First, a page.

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Zetetic Astronomy, by 'Parallax' (pseud. Samuel Birley Rowbotham), [1881], at

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IT has been demonstrated that the earth is a plane, the surface-centre of which is immediately underneath the star called "Polaris," and the extremities of which are bounded by a vast region of ice and water and irregular masses of land, which bear evidence of Plutonic or fiery action and origin.

"In the geological structure of extreme northern regions, the sedimentary strata are abundant and of vast extent; while the constitution of Antarctic strata seems, on the contrary, as far as yet examined, entirely igneous." 1

The whole terminates in fog and darkness, where snow and driving hail, piercing sleet and boisterous winds, howling storms, madly-mounting waves, and clashing icebergs, are almost constant.

"The waves rise like mountains in height; ships are heaved up to the clouds, and apparently precipitated by circling whirlpools to the bed of the ocean. The winds are piercing cold, and so boisterous that the pilot's voice can seldom be heard, whilst a dismal and almost continual darkness adds greatly to the danger." 2

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"The sea quickly rising to a fearful height, breaking over the loftiest bergs. . . . Our ships were involved in an ocean of rolling fragments of ice, hard as floating rocks of granite, which were dashed against them by the waves with so much violence that their masts quivered as if they would fall at every successive blow. The rudders were destroyed, and nearly torn away from the stern-posts. . . . Hour passed away after hour, without the least mitigation of the awful circumstances in which we were placed. . . . The loud crashing noise of the straining and working of the timbers and decks, as she was driven against some of the heavier pieces, was sufficient to fill the stoutest heart with dismay. . . . Our ships still rolling and groaning amidst the heavy fragments of crushing bergs, over which the ocean rolled its mountainous waves, throwing huge masses one upon another, and then again burying them deep beneath its foaming waters, dashing and grinding them together with fearful violence. The awful grandeur of such a scene can neither be imagined nor described, far less can the feelings of those who witnessed it be understood. . . . The ships were so close together that when the 'Terror' rose to the top of one wave, the 'Erebus' was on the top of that next to leeward of her; the deep chasm between them filled with heavy rolling masses; and as the ships descended into the hollow between the waves, the main-top-sail-yard of each could be seen just level with the crest of the intervening wave from the deck of the other. Night cast its gloomy mantle over the scene, rendering our condition, if possible, more hopeless and helpless than before." 1

The cold was severe, and every spray that touched the ship was immediately converted into ice. . . . The gale was

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awful. . . . A seaman, in endeavouring to execute the order to furl, got on the lee yard-arm, remained there some time, and was almost frozen to death. Several of the best seamen were completely exhausted with cold, fatigue, and excitement, and were sent below. . . . All was now still, except the distant roar of the wild storm that was raging behind, before, and above us; the sea was in great agitation, and both officers and men were in the highest degree excited." 1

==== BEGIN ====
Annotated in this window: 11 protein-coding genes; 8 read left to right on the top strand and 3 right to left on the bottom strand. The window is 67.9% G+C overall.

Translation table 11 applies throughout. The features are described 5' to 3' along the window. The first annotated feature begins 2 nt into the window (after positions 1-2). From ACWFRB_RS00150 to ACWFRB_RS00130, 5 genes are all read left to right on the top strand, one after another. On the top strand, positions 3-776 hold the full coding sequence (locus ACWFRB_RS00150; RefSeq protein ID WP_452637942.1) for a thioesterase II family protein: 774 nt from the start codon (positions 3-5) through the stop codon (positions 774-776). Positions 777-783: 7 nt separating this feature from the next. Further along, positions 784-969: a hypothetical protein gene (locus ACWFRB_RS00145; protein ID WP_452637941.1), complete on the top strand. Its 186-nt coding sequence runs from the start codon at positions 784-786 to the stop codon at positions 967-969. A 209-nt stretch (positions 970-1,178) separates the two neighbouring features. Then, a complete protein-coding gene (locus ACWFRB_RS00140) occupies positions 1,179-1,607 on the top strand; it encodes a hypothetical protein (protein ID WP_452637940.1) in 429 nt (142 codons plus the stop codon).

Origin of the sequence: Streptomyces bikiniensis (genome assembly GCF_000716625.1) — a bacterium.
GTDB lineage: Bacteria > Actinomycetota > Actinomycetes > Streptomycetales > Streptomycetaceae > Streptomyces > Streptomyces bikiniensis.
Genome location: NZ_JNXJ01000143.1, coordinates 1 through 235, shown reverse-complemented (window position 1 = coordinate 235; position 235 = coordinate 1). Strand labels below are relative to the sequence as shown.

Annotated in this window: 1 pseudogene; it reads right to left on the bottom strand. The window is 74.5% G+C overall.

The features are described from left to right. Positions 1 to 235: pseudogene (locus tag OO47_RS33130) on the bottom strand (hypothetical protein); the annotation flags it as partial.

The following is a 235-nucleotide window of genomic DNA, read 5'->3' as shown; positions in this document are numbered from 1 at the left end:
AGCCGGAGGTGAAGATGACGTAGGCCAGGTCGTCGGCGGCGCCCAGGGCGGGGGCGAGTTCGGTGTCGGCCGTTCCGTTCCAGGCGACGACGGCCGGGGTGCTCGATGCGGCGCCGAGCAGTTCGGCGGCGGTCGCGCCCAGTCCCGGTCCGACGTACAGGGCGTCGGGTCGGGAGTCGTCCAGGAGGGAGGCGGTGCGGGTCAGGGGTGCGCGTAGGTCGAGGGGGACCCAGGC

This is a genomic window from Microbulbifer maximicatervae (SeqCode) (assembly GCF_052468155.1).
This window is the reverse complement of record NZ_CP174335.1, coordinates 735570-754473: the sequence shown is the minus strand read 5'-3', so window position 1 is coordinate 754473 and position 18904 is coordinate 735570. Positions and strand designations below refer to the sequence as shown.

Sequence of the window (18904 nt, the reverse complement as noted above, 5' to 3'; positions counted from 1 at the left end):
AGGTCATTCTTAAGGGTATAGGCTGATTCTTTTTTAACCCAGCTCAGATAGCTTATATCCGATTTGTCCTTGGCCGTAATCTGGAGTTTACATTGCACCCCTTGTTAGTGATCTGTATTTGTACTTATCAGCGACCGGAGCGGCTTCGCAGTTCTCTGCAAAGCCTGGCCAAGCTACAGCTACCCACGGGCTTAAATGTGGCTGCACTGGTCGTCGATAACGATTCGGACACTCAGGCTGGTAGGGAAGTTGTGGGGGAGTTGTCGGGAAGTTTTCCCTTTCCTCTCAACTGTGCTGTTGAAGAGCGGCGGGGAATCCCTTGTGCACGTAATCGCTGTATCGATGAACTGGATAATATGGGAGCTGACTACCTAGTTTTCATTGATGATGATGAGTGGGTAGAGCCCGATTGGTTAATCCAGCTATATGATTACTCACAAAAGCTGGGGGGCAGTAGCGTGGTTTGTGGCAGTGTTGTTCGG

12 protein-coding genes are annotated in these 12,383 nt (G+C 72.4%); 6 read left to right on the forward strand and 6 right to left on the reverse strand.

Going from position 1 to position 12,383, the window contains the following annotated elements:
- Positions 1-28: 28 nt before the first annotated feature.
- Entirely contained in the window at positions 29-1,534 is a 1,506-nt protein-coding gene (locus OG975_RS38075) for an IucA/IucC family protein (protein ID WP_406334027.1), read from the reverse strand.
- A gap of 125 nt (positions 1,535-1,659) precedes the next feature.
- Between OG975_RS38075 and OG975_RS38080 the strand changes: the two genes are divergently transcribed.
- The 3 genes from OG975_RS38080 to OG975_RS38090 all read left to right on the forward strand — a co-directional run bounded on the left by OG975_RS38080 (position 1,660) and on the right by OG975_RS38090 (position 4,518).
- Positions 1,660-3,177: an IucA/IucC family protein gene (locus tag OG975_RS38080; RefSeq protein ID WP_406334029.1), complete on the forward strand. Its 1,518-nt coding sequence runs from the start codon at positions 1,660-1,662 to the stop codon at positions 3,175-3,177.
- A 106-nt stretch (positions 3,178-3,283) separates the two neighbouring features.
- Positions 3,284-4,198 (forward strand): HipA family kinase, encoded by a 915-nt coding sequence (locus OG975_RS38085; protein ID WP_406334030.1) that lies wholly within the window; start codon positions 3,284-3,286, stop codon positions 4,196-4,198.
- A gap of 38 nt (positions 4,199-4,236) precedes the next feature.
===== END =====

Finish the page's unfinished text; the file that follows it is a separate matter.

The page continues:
So great had been the sufferings of the crew, that the ward-room officers joined the medical officers in petitioning the commander of the expedition not to continue the voyage on account of the "extreme hardships and exposure they had undergone during the last gales of wind."

"The general health of the crew is decidedly affected. . . . We feel ourselves obliged to report that, in our opinion, a few days more of such exposure as they have already undergone would reduce the number of the crew by sickness to such an extent as to hazard the safety of the ship and the lives of all on board." 2

How far in the gloom and darkness of the south this wilderness of storm and battling elements extends there is at present no evidence. All we can say is that man, with all his mightiest daring and power of endurance, has only succeeded in reaching the threshold of this restless, dark, and forbidding region of the material world.

The earth rests upon and within the waters of the "great deep." It is a vast "floating island," buoyed up by the waters, and held in its place by long "spurs" of

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land shooting into the icy barriers of the southern circumference. Geological researches demonstrate that it was originally a stratified structure, definite and regular in form and extent, and that all the confused and irregular formations observable in almost every part have resulted from internal convulsions.

Chemical analysis proves to us the important fact that the great bulk of the earth--meaning thereby the land, as distinct from the waters--is composed of metallic oxides, or metals in combination with oxygen, and also with sulphur, chlorine, carbon, and other elements. When means are taken to remove the oxygen, it is found that many of these metallic bases are highly combustible.. Experiments with electric and other subtle powers of Nature, render it obvious that all the elements of the earth were originally in a state of gaseous solution, or dissolved in the great menstruum of the material world--electricity. That by a sudden abstraction of this great and universal solvent, the elements were liberated; and owing to the different affinities and relative densities which had been attached to them, combination, precipitation, stratification, crystallization, and concretion, successively occurred, giving rise to all the rocks, minerals, ores, deposits, and strata, which now constitute the material habitable world. That by the action of unconcrete or gaseous unprecipitated elements, and free electric and actinic forces upon pre-existing germs, all the numerous forms of animal and vegetable life were brought into being, and are now maintained.